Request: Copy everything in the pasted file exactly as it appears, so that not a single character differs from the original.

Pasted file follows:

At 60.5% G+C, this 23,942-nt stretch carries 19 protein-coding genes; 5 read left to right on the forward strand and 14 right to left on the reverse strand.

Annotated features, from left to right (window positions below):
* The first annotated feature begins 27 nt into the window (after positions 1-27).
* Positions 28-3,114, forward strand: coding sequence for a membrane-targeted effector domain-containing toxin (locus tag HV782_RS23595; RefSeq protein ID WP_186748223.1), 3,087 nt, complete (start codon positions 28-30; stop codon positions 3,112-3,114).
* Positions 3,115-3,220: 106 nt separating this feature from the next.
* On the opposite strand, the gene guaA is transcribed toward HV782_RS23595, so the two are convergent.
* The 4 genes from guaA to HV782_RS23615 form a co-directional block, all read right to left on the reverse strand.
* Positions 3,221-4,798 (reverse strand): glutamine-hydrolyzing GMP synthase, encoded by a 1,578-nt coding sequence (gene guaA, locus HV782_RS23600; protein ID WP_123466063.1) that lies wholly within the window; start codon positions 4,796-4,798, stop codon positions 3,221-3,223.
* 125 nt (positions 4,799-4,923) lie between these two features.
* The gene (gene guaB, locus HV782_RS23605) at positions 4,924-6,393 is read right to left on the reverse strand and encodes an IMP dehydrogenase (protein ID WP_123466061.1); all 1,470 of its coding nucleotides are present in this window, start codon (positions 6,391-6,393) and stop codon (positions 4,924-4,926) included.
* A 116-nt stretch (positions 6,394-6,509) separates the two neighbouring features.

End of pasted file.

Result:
At 60.5% G+C, this 23,942-nt stretch carries 19 protein-coding genes; 5 read left to right on the forward strand and 14 right to left on the reverse strand.

Annotated features, from left to right (window positions below):
* The first annotated feature begins 27 nt into the window (after positions 1-27).
* Positions 28-3,114, forward strand: coding sequence for a membrane-targeted effector domain-containing toxin (locus tag HV782_RS23595; RefSeq protein ID WP_186748223.1), 3,087 nt, complete (start codon positions 28-30; stop codon positions 3,112-3,114).
* Positions 3,115-3,220: 106 nt separating this feature from the next.
* On the opposite strand, the gene guaA is transcribed toward HV782_RS23595, so the two are convergent.
* The 4 genes from guaA to HV782_RS23615 form a co-directional block, all read right to left on the reverse strand.
* Positions 3,221-4,798 (reverse strand): glutamine-hydrolyzing GMP synthase, encoded by a 1,578-nt coding sequence (gene guaA, locus HV782_RS23600; protein ID WP_123466063.1) that lies wholly within the window; start codon positions 4,796-4,798, stop codon positions 3,221-3,223.
* 125 nt (positions 4,799-4,923) lie between these two features.
* The gene (gene guaB, locus HV782_RS23605) at positions 4,924-6,393 is read right to left on the reverse strand and encodes an IMP dehydrogenase (protein ID WP_123466061.1); all 1,470 of its coding nucleotides are present in this window, start codon (positions 6,391-6,393) and stop codon (positions 4,924-4,926) included.
* A 116-nt stretch (positions 6,394-6,509) separates the two neighbouring features.